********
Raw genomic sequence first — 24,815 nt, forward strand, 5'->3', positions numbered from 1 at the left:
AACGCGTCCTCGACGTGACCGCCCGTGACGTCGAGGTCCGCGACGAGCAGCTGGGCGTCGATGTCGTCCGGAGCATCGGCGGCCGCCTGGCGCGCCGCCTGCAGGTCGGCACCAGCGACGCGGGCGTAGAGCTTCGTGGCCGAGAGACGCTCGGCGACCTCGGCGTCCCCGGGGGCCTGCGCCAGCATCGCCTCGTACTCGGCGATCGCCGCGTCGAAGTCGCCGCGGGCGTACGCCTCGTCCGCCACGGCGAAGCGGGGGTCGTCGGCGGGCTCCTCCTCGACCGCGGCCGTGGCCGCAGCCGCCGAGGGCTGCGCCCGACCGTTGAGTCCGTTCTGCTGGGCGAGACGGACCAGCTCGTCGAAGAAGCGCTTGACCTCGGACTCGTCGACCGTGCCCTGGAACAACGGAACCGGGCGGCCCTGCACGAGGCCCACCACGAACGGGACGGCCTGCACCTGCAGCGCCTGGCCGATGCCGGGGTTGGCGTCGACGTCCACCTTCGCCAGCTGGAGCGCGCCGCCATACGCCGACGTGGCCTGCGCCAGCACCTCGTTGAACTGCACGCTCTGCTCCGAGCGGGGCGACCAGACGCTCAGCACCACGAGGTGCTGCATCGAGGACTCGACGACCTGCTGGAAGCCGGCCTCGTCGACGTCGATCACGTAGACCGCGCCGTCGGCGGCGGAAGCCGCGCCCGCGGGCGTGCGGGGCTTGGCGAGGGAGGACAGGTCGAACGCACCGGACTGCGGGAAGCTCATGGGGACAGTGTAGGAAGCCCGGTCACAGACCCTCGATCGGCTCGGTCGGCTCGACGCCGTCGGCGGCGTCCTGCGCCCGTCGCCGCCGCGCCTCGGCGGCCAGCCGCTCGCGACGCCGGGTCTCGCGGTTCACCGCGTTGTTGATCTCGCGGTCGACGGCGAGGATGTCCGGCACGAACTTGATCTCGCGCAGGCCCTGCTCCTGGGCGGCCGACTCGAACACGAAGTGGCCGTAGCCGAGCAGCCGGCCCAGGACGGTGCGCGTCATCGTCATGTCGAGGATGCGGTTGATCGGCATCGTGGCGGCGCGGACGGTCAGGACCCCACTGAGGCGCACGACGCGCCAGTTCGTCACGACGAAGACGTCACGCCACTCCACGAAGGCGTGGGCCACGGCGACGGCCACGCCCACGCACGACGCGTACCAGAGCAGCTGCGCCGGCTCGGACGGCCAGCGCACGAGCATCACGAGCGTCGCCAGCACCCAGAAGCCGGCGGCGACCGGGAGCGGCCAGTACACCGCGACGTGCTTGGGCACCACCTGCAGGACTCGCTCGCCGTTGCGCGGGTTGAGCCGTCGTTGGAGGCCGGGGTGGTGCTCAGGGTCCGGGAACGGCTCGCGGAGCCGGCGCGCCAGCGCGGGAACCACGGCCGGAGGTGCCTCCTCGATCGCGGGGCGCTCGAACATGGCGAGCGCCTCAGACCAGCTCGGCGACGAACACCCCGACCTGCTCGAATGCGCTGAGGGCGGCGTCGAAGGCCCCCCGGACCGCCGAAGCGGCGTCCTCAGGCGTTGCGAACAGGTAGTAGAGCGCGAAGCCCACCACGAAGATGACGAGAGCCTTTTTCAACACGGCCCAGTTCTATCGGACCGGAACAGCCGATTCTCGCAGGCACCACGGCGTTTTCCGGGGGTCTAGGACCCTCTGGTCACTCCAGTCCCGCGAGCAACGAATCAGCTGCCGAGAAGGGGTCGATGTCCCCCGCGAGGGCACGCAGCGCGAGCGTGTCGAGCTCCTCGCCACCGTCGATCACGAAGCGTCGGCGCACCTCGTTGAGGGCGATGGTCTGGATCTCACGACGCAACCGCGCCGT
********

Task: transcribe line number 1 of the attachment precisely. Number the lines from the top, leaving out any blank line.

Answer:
Raw genomic sequence first — 24,815 nt, forward strand, 5'->3', positions numbered from 1 at the left: